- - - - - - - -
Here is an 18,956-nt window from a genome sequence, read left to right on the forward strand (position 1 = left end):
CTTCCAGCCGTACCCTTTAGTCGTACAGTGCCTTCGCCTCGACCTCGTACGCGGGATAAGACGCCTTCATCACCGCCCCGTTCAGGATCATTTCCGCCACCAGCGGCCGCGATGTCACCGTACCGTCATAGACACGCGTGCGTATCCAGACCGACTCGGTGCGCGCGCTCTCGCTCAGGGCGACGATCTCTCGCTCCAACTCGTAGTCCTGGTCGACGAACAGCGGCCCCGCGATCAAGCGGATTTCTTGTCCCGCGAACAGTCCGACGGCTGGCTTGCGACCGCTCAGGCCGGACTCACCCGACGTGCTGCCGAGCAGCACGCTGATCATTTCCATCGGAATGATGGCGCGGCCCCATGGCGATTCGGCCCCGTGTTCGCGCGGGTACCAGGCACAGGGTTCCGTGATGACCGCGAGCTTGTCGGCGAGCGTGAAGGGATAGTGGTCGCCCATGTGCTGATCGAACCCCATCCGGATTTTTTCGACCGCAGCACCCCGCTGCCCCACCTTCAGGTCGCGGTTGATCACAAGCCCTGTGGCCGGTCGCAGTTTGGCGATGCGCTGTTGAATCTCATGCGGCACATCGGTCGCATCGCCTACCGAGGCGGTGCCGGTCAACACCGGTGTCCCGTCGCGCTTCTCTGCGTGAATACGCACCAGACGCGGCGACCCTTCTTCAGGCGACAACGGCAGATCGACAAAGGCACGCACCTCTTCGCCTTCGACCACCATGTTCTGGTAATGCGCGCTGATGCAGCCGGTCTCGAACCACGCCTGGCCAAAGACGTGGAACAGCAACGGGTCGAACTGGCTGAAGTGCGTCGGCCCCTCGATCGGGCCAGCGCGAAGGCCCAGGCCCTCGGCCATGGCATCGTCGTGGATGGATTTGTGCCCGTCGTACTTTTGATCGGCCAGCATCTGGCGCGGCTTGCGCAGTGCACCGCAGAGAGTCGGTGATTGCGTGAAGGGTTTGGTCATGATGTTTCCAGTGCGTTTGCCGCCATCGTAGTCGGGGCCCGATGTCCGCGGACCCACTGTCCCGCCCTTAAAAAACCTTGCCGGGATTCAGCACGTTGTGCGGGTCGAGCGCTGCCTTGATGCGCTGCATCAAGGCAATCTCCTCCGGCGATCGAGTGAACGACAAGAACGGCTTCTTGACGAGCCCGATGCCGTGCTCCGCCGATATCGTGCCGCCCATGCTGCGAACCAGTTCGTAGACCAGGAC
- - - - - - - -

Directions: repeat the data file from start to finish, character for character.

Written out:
Here is an 18,956-nt window from a genome sequence, read left to right on the forward strand (position 1 = left end):
CTTCCAGCCGTACCCTTTAGTCGTACAGTGCCTTCGCCTCGACCTCGTACGCGGGATAAGACGCCTTCATCACCGCCCCGTTCAGGATCATTTCCGCCACCAGCGGCCGCGATGTCACCGTACCGTCATAGACACGCGTGCGTATCCAGACCGACTCGGTGCGCGCGCTCTCGCTCAGGGCGACGATCTCTCGCTCCAACTCGTAGTCCTGGTCGACGAACAGCGGCCCCGCGATCAAGCGGATTTCTTGTCCCGCGAACAGTCCGACGGCTGGCTTGCGACCGCTCAGGCCGGACTCACCCGACGTGCTGCCGAGCAGCACGCTGATCATTTCCATCGGAATGATGGCGCGGCCCCATGGCGATTCGGCCCCGTGTTCGCGCGGGTACCAGGCACAGGGTTCCGTGATGACCGCGAGCTTGTCGGCGAGCGTGAAGGGATAGTGGTCGCCCATGTGCTGATCGAACCCCATCCGGATTTTTTCGACCGCAGCACCCCGCTGCCCCACCTTCAGGTCGCGGTTGATCACAAGCCCTGTGGCCGGTCGCAGTTTGGCGATGCGCTGTTGAATCTCATGCGGCACATCGGTCGCATCGCCTACCGAGGCGGTGCCGGTCAACACCGGTGTCCCGTCGCGCTTCTCTGCGTGAATACGCACCAGACGCGGCGACCCTTCTTCAGGCGACAACGGCAGATCGACAAAGGCACGCACCTCTTCGCCTTCGACCACCATGTTCTGGTAATGCGCGCTGATGCAGCCGGTCTCGAACCACGCCTGGCCAAAGACGTGGAACAGCAACGGGTCGAACTGGCTGAAGTGCGTCGGCCCCTCGATCGGGCCAGCGCGAAGGCCCAGGCCCTCGGCCATGGCATCGTCGTGGATGGATTTGTGCCCGTCGTACTTTTGATCGGCCAGCATCTGGCGCGGCTTGCGCAGTGCACCGCAGAGAGTCGGTGATTGCGTGAAGGGTTTGGTCATGATGTTTCCAGTGCGTTTGCCGCCATCGTAGTCGGGGCCCGATGTCCGCGGACCCACTGTCCCGCCCTTAAAAAACCTTGCCGGGATTCAGCACGTTGTGCGGGTCGAGCGCTGCCTTGATGCGCTGCATCAAGGCAATCTCCTCCGGCGATCGAGTGAACGACAAGAACGGCTTCTTGACGAGCCCGATGCCGTGCTCCGCCGATATCGTGCCGCCCATGCTGCGAACCAGTTCGTAGACCAGGAC